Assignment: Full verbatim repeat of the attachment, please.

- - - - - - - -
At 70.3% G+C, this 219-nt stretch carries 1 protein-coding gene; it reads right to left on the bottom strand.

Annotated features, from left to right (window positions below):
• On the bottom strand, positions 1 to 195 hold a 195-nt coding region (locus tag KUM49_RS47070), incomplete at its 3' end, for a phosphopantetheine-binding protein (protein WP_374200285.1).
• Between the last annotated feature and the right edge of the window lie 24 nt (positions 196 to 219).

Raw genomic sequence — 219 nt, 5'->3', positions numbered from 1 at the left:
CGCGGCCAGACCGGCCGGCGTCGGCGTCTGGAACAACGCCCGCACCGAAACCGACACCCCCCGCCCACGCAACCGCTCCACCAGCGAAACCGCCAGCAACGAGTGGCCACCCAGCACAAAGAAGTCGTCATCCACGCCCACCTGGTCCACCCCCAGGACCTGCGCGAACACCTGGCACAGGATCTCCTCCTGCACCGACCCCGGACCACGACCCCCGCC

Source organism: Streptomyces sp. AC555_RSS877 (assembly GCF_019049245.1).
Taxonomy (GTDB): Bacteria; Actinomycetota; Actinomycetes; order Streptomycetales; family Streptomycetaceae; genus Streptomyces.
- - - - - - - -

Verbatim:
At 70.3% G+C, this 219-nt stretch carries 1 protein-coding gene; it reads right to left on the bottom strand.

Annotated features, from left to right (window positions below):
• On the bottom strand, positions 1 to 195 hold a 195-nt coding region (locus tag KUM49_RS47070), incomplete at its 3' end, for a phosphopantetheine-binding protein (protein WP_374200285.1).
• Between the last annotated feature and the right edge of the window lie 24 nt (positions 196 to 219).

Raw genomic sequence — 219 nt, 5'->3', positions numbered from 1 at the left:
CGCGGCCAGACCGGCCGGCGTCGGCGTCTGGAACAACGCCCGCACCGAAACCGACACCCCCCGCCCACGCAACCGCTCCACCAGCGAAACCGCCAGCAACGAGTGGCCACCCAGCACAAAGAAGTCGTCATCCACGCCCACCTGGTCCACCCCCAGGACCTGCGCGAACACCTGGCACAGGATCTCCTCCTGCACCGACCCCGGACCACGACCCCCGCC

Source organism: Streptomyces sp. AC555_RSS877 (assembly GCF_019049245.1).
Taxonomy (GTDB): Bacteria; Actinomycetota; Actinomycetes; order Streptomycetales; family Streptomycetaceae; genus Streptomyces.